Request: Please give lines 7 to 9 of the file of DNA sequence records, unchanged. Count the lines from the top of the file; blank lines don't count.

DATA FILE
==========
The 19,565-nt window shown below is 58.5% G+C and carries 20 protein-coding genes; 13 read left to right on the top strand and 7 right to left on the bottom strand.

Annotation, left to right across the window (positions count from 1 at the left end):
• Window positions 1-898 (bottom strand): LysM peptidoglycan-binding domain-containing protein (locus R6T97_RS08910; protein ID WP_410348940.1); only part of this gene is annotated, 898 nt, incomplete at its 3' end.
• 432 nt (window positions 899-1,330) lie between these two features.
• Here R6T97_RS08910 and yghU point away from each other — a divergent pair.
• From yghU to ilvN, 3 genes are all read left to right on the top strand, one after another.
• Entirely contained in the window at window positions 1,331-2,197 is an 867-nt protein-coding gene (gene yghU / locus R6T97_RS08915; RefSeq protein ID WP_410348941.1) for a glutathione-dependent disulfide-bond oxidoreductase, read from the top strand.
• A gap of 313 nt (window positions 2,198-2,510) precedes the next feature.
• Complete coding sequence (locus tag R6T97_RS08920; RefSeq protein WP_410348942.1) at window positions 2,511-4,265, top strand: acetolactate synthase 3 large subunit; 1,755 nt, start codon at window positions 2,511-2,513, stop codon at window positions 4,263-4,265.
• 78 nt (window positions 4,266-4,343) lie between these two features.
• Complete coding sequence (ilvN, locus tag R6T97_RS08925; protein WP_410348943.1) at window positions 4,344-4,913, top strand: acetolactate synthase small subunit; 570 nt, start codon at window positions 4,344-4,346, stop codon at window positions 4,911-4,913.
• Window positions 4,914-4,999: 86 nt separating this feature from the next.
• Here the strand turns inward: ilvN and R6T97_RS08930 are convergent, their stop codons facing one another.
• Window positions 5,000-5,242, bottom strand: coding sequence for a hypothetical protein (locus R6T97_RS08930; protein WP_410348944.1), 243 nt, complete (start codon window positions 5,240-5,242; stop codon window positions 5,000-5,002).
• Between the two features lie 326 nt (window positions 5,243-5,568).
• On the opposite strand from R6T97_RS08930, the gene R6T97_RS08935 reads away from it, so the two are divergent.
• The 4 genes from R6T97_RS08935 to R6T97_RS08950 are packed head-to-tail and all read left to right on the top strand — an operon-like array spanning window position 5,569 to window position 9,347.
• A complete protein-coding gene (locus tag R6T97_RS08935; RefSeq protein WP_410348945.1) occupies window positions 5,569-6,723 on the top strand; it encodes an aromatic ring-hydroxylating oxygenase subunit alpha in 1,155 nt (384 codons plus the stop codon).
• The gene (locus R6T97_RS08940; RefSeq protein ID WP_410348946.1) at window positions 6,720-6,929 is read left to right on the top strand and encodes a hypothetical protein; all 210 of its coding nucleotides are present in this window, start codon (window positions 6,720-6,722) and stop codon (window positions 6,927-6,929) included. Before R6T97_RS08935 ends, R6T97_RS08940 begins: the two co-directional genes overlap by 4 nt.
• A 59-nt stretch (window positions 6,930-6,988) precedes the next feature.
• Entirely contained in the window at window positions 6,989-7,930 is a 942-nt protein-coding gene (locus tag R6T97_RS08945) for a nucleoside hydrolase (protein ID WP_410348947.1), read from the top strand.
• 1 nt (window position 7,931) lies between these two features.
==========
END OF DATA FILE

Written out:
• Entirely contained in the window at window positions 1,331-2,197 is an 867-nt protein-coding gene (gene yghU / locus R6T97_RS08915; RefSeq protein ID WP_410348941.1) for a glutathione-dependent disulfide-bond oxidoreductase, read from the top strand.
• A gap of 313 nt (window positions 2,198-2,510) precedes the next feature.
• Complete coding sequence (locus tag R6T97_RS08920; RefSeq protein WP_410348942.1) at window positions 2,511-4,265, top strand: acetolactate synthase 3 large subunit; 1,755 nt, start codon at window positions 2,511-2,513, stop codon at window positions 4,263-4,265.